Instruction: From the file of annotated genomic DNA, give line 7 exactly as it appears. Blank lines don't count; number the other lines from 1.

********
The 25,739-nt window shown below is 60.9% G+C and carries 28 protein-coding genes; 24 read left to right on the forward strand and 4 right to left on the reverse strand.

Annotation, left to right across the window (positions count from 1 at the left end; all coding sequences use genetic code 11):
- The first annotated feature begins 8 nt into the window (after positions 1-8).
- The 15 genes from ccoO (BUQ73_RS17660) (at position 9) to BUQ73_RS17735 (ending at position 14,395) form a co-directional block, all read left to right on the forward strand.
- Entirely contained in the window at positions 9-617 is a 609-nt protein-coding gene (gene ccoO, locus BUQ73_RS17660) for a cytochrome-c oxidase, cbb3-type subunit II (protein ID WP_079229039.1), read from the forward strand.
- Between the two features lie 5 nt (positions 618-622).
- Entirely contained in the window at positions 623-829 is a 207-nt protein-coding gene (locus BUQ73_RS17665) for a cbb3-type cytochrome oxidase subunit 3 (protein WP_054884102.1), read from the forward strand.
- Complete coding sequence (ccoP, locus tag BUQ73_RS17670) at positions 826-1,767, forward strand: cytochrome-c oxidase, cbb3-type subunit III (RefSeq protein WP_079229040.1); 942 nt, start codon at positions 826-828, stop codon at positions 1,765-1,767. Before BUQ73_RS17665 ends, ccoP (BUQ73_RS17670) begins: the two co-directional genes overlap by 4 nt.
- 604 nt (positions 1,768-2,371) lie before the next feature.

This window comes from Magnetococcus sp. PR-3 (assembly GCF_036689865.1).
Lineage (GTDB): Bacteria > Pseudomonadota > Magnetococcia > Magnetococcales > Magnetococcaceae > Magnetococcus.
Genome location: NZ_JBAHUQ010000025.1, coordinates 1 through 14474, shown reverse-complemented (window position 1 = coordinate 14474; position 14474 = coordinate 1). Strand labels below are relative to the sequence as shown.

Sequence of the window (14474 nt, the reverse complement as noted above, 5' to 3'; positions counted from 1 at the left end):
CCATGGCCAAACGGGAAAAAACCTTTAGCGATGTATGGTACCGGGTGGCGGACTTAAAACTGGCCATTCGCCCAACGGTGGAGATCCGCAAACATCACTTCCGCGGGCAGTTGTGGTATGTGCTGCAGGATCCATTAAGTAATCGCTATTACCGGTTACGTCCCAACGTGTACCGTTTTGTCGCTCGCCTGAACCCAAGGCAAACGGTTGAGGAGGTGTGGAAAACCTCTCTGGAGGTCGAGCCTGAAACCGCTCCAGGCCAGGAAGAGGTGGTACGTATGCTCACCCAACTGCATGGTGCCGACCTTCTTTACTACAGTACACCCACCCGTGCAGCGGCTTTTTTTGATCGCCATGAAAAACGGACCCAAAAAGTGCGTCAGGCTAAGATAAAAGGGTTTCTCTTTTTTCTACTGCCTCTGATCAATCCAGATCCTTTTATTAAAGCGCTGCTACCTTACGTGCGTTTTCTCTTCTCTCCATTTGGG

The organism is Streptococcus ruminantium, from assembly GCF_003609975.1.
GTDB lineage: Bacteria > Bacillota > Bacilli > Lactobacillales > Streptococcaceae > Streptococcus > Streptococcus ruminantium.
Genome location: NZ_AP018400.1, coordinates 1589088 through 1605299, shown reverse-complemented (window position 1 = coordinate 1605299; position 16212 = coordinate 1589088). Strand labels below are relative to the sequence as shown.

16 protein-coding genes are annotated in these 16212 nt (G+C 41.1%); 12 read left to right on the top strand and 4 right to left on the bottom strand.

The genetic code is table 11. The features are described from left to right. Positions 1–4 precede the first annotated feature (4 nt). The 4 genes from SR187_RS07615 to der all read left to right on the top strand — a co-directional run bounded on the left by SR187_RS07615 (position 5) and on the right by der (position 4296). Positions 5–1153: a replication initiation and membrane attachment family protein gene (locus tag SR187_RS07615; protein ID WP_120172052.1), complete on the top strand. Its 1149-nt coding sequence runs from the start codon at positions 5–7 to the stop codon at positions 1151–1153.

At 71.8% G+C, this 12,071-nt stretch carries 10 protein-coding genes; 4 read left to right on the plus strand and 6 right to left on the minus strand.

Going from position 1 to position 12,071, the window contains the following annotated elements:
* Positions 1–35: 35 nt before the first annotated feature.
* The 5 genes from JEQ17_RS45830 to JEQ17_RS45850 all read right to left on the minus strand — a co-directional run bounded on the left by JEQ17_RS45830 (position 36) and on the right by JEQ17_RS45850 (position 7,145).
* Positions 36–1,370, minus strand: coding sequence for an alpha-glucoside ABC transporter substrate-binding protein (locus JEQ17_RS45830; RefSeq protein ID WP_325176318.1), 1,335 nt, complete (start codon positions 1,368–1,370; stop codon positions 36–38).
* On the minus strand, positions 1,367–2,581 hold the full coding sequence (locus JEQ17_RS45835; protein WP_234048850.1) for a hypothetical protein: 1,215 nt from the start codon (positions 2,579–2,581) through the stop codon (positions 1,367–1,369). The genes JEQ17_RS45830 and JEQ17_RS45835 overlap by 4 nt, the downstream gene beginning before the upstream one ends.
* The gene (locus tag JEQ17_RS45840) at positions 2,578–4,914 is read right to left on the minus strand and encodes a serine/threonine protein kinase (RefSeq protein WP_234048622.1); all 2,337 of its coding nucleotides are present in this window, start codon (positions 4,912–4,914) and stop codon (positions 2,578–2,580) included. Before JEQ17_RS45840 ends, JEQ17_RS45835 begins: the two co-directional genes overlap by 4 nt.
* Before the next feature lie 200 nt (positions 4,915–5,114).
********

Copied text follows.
- Entirely contained in the window at positions 623-829 is a 207-nt protein-coding gene (locus BUQ73_RS17665) for a cbb3-type cytochrome oxidase subunit 3 (protein WP_054884102.1), read from the forward strand.